The municipal infrastructure in Providence is crumbling and only gets fixed in wealthy areas. I want to use data collected by our city services app (Providence 311) to prioritize fixing neglected parts of the city. Fixing infrastructure is not just an issue of quality of life, but also accessibility and equity. Many streets in Ward 5 lack sidewalks or are literally crumbling. We have the data to know where these happen and need to fix those.

What is your stance on environmental and climate concerns that are facing your community?

Climate change is one of the most serious problems of our time. In Providence, we have many seriously polluting companies in the Port of Providence. That neighborhood has much higher asthma rates than other parts. There are also issues of global warming and sea level rise. As part of my platform, I support a Providence Green New Deal.

What common sense gun safety measures would have the most impact on your community?

Like many other parts of the country, gun violence has increased in Providence. There are specific neighborhoods that have experienced this more than others. While this is largely a state issue, I do think that there is an opportunity in the City Council to implement interventions to stop gun violence. I think that largely, this will have to come in the form of behavioral support and community interventions as opposed to passing legislation, as that is the domain of the state. Certainly, if there are bans that are permissible at the city level, I would support them.

How would criminal justice reforms impact your community?

According to a report commissioned by Mayor Jorge Elorza, the Providence Police is more violent than the average police department and has more people in it than the average police force of a city this size. I would like to see us invest funding for crime prevention programs including non-police response for calls that are not for violent crime. I also want us to allocate funding to a supervised consumption facility and other behavioral healthcare supports. Finally, there has been a demand from the city’s youth to get rid of Student Resource Officers and replace them with counselors. I believe that our students know their needs best and they need mental healthcare support now more than ever.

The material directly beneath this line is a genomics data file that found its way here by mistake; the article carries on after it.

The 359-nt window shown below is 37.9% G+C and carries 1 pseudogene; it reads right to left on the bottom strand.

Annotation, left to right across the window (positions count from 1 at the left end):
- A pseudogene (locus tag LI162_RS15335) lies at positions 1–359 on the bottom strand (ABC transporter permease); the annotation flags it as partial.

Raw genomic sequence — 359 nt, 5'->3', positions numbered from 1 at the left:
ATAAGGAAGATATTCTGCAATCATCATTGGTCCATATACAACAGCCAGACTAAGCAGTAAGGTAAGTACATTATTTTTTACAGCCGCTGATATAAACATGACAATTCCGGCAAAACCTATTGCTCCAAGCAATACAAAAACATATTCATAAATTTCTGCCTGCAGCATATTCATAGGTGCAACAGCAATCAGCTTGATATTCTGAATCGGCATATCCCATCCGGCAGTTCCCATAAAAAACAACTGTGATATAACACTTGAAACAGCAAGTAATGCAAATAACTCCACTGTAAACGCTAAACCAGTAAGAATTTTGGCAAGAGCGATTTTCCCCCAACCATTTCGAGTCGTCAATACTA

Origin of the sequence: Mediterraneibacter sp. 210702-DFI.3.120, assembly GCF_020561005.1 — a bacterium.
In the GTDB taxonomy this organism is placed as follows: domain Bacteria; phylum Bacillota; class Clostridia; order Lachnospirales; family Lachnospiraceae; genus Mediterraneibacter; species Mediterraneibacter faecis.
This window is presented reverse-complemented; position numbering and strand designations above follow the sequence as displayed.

How would you work to protect a woman’s reproductive health?

This is regulated by the state, but in the past, the Providence City Council has passed resolutions to tell the state to protect reproductive healthcare. I believe that the council should do something similar to support current legislation that would make sure that abortion is covered by Medicaid.

And as an addition, there are many people who are not women who need their reproductive rights protected. I am a non-binary person assigned female at birth, and my healthcare matters too.

What measures would you advocate for to ensure that your constituents have the right to vote?

I would like to make both primary days and general elections city holidays. I would also make sure that the City Council wrote resolutions in favor of the voting rights legislation at the state level. Unfortunately, the Council cannot create additional precincts or repeal voter ID laws, as that is the role of the state.

Personal Take

As a member of the LGBTQIA+ community, I also want to make sure that we have legislation to protects our rights, especially with the prolific number of anti-Gay and anti-Trans bills that have been introduced across the US.

“Posts by or about political candidates do not imply endorsement. All posts are created by answers from our Meet the Candidates survey.”